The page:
ICBC to spend $1.4 billion to take HK unit private

HONG KONG Tue Aug 10, 2010 1:20pm EDT

A company logo of the Industrial and Commercial Bank of China (ICBC) is seen outside one of its branches in Beijing June 18, 2010. REUTERS/Bobby Yip

A company logo of the Industrial and Commercial Bank of China (ICBC) is seen outside one of its branches in Beijing June 18, 2010.

Credit: Reuters/Bobby Yip

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HONG KONG (Reuters) - Industrial and Commercial Bank of China Ltd, the world's most valuable bank, said it would pay shareholders of its Hong Kong arm a 27 percent premium to take it private, as part of an effort to expand its presence there.

Each ICBC (Asia) Ltd shareholder would receive HK$29.45 per share, ICBC said in a proposal posted on the Hong Kong exchange on Tuesday, an exercise that would cost the bank HK$10.8 billion ($1.4 billion).

"While ICBC (Asia) is currently trading at its recent high, we believe further growth of the business may be limited by its status as a listed company in Hong Kong," the banks said in a joint statement.

"After ICBC (Asia) has been privatized, it will have much greater flexibility to take advantage of ICBC's resources as the business continues to develop in the coming years."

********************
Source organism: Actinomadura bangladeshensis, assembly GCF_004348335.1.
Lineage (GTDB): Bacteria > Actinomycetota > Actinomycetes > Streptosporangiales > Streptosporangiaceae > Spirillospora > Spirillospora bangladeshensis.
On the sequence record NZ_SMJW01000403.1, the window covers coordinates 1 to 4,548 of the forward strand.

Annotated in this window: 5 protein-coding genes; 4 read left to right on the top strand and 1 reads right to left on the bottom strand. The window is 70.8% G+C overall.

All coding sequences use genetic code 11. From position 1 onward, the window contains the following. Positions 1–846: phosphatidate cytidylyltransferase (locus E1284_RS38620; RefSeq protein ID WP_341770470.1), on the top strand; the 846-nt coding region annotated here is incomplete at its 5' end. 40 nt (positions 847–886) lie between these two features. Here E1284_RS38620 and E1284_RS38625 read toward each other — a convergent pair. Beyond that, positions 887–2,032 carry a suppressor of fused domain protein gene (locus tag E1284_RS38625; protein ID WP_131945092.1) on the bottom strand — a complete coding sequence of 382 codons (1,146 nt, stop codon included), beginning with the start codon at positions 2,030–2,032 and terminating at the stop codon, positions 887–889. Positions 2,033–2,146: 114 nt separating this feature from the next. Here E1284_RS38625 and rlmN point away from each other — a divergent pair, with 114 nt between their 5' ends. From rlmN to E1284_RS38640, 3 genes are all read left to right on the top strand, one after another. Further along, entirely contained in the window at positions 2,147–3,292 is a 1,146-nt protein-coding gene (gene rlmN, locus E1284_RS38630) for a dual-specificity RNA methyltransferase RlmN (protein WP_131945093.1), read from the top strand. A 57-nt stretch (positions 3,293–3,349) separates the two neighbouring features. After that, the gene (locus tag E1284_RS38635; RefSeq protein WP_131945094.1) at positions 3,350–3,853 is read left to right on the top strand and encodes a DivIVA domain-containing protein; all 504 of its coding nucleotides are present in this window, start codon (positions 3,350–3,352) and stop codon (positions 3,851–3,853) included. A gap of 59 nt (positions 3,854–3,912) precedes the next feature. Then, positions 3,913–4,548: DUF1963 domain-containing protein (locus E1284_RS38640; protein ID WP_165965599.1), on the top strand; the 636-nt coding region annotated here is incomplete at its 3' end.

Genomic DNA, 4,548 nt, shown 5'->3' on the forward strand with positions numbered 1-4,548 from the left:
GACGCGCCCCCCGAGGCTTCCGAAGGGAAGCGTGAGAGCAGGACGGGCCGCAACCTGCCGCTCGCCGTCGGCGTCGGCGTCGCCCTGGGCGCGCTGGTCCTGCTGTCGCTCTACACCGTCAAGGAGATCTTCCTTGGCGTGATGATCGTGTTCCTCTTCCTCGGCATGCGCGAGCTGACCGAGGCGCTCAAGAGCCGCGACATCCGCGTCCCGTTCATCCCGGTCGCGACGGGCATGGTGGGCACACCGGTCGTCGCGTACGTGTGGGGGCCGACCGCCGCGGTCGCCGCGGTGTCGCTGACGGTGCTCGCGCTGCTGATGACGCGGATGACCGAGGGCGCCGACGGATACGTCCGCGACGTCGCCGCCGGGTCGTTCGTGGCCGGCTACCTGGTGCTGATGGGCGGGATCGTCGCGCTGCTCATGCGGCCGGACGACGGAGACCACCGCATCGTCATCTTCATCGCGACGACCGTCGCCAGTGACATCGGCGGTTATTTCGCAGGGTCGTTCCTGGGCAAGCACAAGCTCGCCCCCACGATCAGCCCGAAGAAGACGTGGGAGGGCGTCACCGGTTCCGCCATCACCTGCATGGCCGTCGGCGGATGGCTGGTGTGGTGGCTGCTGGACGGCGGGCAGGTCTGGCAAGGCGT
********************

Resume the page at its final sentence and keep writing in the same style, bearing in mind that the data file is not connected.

Trade on ICBC (Asia) shares will resume on Wednesday after being suspended on July 27, the banks said, adding that the price also represents a 48.7 percent premium over its 90-day running average.

The bank also said that ICBC will not raise the current offer price, and that ICBC (Asia) may have to consider other fundraising methods such as a rights issue if shareholders reject the offer.

The offer would represent a price-to-book ratio of about 2.1 times ICBC (Asia) net asset value at the end of 2009. In the last comparable transaction, China's CITIC Group offered a PB ratio of about 1.4 times to take its Hong Kong arm private.

Goldman Sachs and ICBC International Capital served as joint financial advisers to ICBC, the bank said.

"50-50 CHANCE"

ICBC currently owns about 73 percent of its Hong Kong unit's total issued shares. It is unable to pump new capital into ICBC (Asia) because this could push it past the minimum public float of 25 percent required by Hong Kong regulators.

ICBC's offer has a "50-50" chance of getting past shareholders, said Ivan Li, a banking analyst at Kim Eng Securities in Hong Kong.

"The price ICBC is offering could be higher," Li said.

The privatization will allow ICBC to provide additional capital to the Hong Kong unit, allowing it to compete more effectively against local players such as HSBC and Bank of China (Hong Kong).

Shares of smaller banks in the territory such as Dahsing Bank and Wing Hung Bank have already risen on expectations that they could become potential takeover targets as ICBC moves to expand its presence in Hong Kong.

Such expectations stem from a history of acquiring smaller rivals to grow its business. ICBC (Asia) acquired Fortis Bank Asia HK's retail and commercial banking operations in 2004, and China Mercantile Bank in 2005.

(Additional reporting by Alison Leung; Editing by Jon Loades-Carter)

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